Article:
Cosmology’s Fatal Weakness—Underdetermination
The cosmological evidence does not force one particular model upon us
by John Gideon Hartnett
Can we definitively know the global structure of spacetime? This is a good question. It is one that is actively discussed in the area of the philosophy of modern physics.
However it is a question that highlights the fundamental weakness of cosmology and hence of cosmogony. (Cosmology is the study of the structure of the cosmos whereas cosmogony is the study of the origin of the universe.) That weakness is the inherent inability to accurately construct any global cosmological model, i.e. a model that accurately represents the structure of the universe at all times and locations. The reason for this is underdetermination.3
“There seems to be a robust sense in which the global structure of every cosmological model is underdetermined.”
In the philosophy of science, underdetermination means that the available evidence is insufficient to be able to determine which belief one should hold about that evidence. That means that no matter what cosmological model one might conceive of, in an attempt to describe the structure of the universe, every model will be underdetermined. Or said another way, no matter what amount of observational data one might ever (even in principle) gather, the cosmological evidence does not force one particular model upon us. And this underdetermination has been rigorously proven.
This fact highlights what has been said before by some cosmologists:
“Cosmology may look like a science, but it isn’t a science. … A basic tenet of science is that you can do repeatable experiments, and you can’t do that in cosmology.”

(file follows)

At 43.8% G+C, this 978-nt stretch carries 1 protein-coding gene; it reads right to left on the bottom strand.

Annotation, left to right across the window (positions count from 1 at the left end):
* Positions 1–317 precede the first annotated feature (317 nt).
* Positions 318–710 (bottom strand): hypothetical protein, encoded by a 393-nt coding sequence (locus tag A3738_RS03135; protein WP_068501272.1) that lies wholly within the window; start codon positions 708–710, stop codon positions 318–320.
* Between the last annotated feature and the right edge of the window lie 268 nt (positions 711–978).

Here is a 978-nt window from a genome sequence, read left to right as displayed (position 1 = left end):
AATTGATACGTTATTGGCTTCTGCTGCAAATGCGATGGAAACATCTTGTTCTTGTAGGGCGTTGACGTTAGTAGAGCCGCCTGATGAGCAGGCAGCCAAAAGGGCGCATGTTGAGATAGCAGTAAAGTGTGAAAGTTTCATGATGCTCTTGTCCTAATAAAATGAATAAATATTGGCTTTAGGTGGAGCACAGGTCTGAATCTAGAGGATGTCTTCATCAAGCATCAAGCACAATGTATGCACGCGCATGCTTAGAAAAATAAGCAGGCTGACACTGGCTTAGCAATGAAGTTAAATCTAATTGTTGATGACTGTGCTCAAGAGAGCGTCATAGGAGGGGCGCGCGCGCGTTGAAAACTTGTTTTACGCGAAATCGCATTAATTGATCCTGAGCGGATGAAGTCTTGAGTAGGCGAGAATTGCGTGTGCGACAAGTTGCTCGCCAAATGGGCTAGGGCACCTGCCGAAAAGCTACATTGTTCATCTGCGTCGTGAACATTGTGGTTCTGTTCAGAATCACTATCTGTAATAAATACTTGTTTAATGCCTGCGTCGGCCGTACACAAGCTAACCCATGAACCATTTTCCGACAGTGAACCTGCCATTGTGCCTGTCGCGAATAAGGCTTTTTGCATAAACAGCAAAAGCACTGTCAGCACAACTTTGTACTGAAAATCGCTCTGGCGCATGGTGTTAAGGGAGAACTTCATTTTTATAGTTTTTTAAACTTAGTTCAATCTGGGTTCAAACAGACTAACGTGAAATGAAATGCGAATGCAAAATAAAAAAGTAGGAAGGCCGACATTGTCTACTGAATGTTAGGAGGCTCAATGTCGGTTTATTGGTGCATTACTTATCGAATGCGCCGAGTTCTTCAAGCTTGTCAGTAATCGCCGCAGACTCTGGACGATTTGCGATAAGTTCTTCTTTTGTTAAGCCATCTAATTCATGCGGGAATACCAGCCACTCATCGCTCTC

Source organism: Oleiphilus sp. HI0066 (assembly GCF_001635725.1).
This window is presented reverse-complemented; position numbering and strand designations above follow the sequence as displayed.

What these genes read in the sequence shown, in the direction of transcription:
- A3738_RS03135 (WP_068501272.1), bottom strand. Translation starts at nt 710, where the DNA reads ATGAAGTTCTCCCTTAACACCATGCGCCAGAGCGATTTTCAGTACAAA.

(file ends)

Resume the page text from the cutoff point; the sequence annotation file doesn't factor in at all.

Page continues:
The study of the universe is not subject to rigorous experimentation where one systematically narrows down (by disproof of other theories) a unique description. This might be done in a laboratory where one can interact with the subject being examined.5 But in cosmology this is not possible. This then is cosmology’s major and fundamental weakness when we want to determine not only the structure of the cosmos but its origin also.
It is a historical science that tries to reconstruct a history of the universe.
“… cosmology for the most part treats our current accepted physical theories as ‘given’. For it is, like geology, a historical science: and as such, it aims to provide, not a general theory, but as detailed as possible a history of its topic—the universe.” (emphasis added)
Cosmology (and cosmogony) can still make predictions and reject failed theories but the field is much weaker than experimental science because one has no direct access to the past, which in philosophical terms means it has an epistemological problem. How can we definitively know which model is the correct one?
Philosophy is an important part of any science, and all require some starting assumptions. However one might be forgiven if one thought that cosmology has no such assumptions. The fact is, though, that cosmology does require assumptions else one could not proceed to even construct a basic model of the universe.
The standard big bang cosmology uses one important assumption in an effort to reduce the underdetermination and hence develop a mathematical description of the cosmos at all past times. This assumption is called the cosmological principle, also known as the principle of uniformity.6
One statement of that principle is that the laws of physics determined locally are applicable throughout the universe, and that the structure of the universe on the largest scales at the same epoch (or time in the history of the universe) is the same regardless of location. However despite this unprovable assumption the general epistemological difficulties as stated above still remain…
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